The Museum of Modern Art in NYC is opening a show of photographs by Walker Evans on July 19th, up through January 26th, 2014.
This show, Walker Evans American Photographs, celebrates the 75th anniversary of the show Walker Evans American Photographs held at MoMA in 1938, which was the first one-person photography exhibition at MoMA.
There is a fine review of this show in the New York Times for July 18, 2013 by Ken Johnson.
This show was a landmark event in the recognition of photography as a medium for the creation of fine art. Since so much of Evans' work in this show was made in the American South, this show had a great deal to do with creating an image of the South in American culture.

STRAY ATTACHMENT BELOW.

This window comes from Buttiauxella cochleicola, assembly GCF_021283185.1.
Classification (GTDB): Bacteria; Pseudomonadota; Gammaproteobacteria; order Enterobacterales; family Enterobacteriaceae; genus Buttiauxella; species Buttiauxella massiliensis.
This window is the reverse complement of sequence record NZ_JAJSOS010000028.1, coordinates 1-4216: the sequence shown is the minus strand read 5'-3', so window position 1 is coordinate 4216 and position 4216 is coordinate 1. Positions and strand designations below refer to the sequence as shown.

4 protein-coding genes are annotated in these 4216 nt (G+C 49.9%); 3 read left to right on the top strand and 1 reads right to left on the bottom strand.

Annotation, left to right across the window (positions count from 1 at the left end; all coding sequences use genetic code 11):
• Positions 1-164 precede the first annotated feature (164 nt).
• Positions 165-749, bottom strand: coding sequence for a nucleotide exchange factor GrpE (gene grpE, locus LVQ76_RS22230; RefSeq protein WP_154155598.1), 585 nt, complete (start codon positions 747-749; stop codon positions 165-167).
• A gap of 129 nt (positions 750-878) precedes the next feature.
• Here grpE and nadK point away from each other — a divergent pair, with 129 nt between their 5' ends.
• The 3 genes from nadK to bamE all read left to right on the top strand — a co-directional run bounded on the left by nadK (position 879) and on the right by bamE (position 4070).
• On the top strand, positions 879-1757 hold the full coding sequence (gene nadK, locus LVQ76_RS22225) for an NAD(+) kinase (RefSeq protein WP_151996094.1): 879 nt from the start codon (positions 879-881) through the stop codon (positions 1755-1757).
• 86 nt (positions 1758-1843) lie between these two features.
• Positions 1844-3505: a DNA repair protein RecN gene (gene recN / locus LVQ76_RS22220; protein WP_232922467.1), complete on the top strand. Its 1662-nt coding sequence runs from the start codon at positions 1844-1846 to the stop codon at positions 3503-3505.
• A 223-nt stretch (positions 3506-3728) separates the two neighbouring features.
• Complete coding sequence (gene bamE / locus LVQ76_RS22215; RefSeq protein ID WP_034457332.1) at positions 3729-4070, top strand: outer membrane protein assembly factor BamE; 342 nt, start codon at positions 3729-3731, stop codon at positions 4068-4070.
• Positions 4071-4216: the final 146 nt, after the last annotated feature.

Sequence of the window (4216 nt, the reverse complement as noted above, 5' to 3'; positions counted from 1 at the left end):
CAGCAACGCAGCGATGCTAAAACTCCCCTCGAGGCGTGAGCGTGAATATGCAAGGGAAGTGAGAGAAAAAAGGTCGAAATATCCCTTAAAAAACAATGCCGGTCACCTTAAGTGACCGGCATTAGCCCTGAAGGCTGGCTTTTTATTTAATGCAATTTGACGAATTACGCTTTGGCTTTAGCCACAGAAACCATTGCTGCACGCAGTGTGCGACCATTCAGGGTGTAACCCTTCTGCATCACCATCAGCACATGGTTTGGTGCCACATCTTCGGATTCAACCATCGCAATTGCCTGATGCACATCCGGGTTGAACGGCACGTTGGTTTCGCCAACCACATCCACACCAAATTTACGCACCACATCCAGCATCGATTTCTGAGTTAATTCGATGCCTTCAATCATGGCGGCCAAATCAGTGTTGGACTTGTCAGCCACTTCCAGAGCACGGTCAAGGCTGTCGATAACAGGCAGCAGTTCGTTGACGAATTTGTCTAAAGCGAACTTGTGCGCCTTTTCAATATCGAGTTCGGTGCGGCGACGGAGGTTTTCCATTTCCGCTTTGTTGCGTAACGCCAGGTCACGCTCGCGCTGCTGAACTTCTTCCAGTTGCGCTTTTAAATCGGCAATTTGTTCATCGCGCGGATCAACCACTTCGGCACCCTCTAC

That event in 1938 was accompanied by the publication of a catalogue for the show called Walker Evans American Photographs. The publication of this book was itself a landmark event in the development of the book as a medium for displaying a portfolio of photographs as a coherent work of art.
MoMA says, "Together and separately, through these projects Walker Evans created a collective portrait of the Eastern United States during a decade of profound transformation—one that coincided with the flood of everyday images, both still and moving, from an expanding mass culture and the construction of a Modernist history of photography."
The program for this year's show, called Walker Evans: American Photographs. Seventy-Fifth Anniversary Edition, is a new edition of the original program which "re-creates the original as closely as possible with the aid of new digital printing technology, making the landmark publication available for a new generation."
This show is definitely worth seeing, if you are in NYC this fall. The catalogue is available through the MoMA Store, here.